What do Atlassian and YC have in common?

Atlassian and YC have a lot of smart folks, but they also do something simple to keep the momentum up and help their teams deliver their best work.

What do Atlassian and YC have in common?

"Hey Sten, are you on track?" - Scott Farquhar

After working at Atlassian for five years, Iā€™m finally going to attend their Summit as a customer. I'm writing this sitting at a desk in my hotel, and honestly, I can't wait to get out and meet my former colleagues. But last week I also started YC's Startup School with Squadlytics, and an exciting connection popped into my head.

Of course, these two organizations have a lot of smart folks, but they also do something simple to keep the momentum up and help their teams deliver their best work.

They ask for weekly updates on your goals. And it's exciting because that's what Squadlytics is all about.

Atlassian - Giving you a sense of urgency

Lets go back in time a bit. In 2016, I was working on the launch of a new service for Bitbucket. We were building it from scratch and it was exciting, but also very risky. Soon after we received the green light, I got a small request from Scott, the co-founder of Atlassian. He wanted me to send him an email every Monday to update him on our progress.

So, every Monday, I would look at a few metrics, and write bullet points explaining where we were at, how we were tracking, and what we were doing to move faster. The simple act of having to tell how much we managed to move the needle was a powerful catalyst to keep us focused. You'd notice early if you were stalling, and you'd be quick to find ways to remove the blockers.

It's during that time that the idea of finding a better way to track projects sparked in my head. The updates were really good at keeping me on my toes, but doing that via email sucked. Threads are hard to read, hard to share with the team, hard to search, and history gets fuzzy.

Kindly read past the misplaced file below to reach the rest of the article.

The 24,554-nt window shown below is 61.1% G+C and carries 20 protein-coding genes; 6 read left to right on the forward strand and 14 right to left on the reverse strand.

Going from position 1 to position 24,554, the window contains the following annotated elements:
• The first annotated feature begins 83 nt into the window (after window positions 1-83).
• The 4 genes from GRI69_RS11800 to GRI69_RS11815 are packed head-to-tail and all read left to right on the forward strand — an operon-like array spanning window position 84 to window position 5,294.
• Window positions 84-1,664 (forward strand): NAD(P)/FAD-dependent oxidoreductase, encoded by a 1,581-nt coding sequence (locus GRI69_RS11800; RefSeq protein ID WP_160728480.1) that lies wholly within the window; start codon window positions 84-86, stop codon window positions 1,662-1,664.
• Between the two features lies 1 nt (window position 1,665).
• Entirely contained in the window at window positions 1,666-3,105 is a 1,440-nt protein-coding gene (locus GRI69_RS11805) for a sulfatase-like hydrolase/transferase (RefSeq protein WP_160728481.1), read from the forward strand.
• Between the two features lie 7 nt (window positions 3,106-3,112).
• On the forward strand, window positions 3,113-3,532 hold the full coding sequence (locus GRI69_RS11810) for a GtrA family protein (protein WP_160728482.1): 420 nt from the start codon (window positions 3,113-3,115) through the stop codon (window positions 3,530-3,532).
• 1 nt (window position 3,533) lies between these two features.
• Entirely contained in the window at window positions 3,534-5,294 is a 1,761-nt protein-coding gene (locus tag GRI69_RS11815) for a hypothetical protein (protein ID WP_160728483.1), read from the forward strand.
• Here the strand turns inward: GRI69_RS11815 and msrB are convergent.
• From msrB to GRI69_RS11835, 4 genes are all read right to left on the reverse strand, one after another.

Anyway, hold that thought for now.

YC - Comparing projects of difference nature

YC's Startup School is going to offer in 9-ish weeks $10,000 in equity-free funding. Here are the official criteria to be eligible:

You must submit at least 9 out of your 10 weekly updates and attend 9 out of 10 group office hour sessions.

The office hours are valuable, but YC puts a lot more emphasis on the weekly updates. You'll read about it, hear about it, talk about it. The logic is simple: you need to be focused and accountable if you want to succeed. And one easy way to achieve that is to check yourself every week - that's quite similar to the experience I had in Atlassian.

But this is also an excellent way for them to compare startups (or projects) that are in different industries. They have to judge the work of thousands of companies, and figure out which ones are standing out. This situation is similar to having to compare teams inside of an organization. Your Marketing team has different problems to solve than your Engineering team, and the same for your Support team, and so on.

So once again, you need to go back to doing some basic stuff. If you ask each team to pick a goal that makes sense to them, then you can measure them on their progress. You don't need to have domain knowledge anymore.

For YC, they'll use that information to figure out who's doing great. In an organization, you'd want that information to know who needs help and to understand what projects you need to focus your attention on.

"Are we on track?" - the question powering Squadlytics

We have an incredible amount of data to work with, insane computing power in our machines, sophisticated algorithms that can identify patterns within seconds. Nevertheless, the easiest way for us to judge projects is to simply ask people.

But the way we ask this question today is pretty bad. Spreadsheets, docs and wikis don't know they need to be updated. So when things get busy at work, it's easy to forget about your goals.

So the first thing we did was to implement that logic. Squadlytics knows what needs be updated on a weekly, monthly or quarterly basis, and it will send reminders to the right people.


The next bit was to make these updates simple to do. You just need to say if you're on-track, at-risk or off-track, and provide a value if possible.


Keeping updates basic makes them easier to compare when you see them side-by-side.


We also built a bot to make you accountable. It's a friendly one, but it will downgrade your goals if you missed on your updates.


That's the core of Squadlytics: ask about progress, get the updates, and share them.

It's been unexpectedly cool for me to see YC partners and alumni talking about how important it is to measure progress because that's exactly what we want to help with.

Help us help you

So, today is a really exciting day, and that's also because we're sending the first batch of invites for our beta

If you're interested we'd be happy to get you on board and you can sign up for the beta on our website. Last but not least, feel free to send us questions and feedback at [email protected]!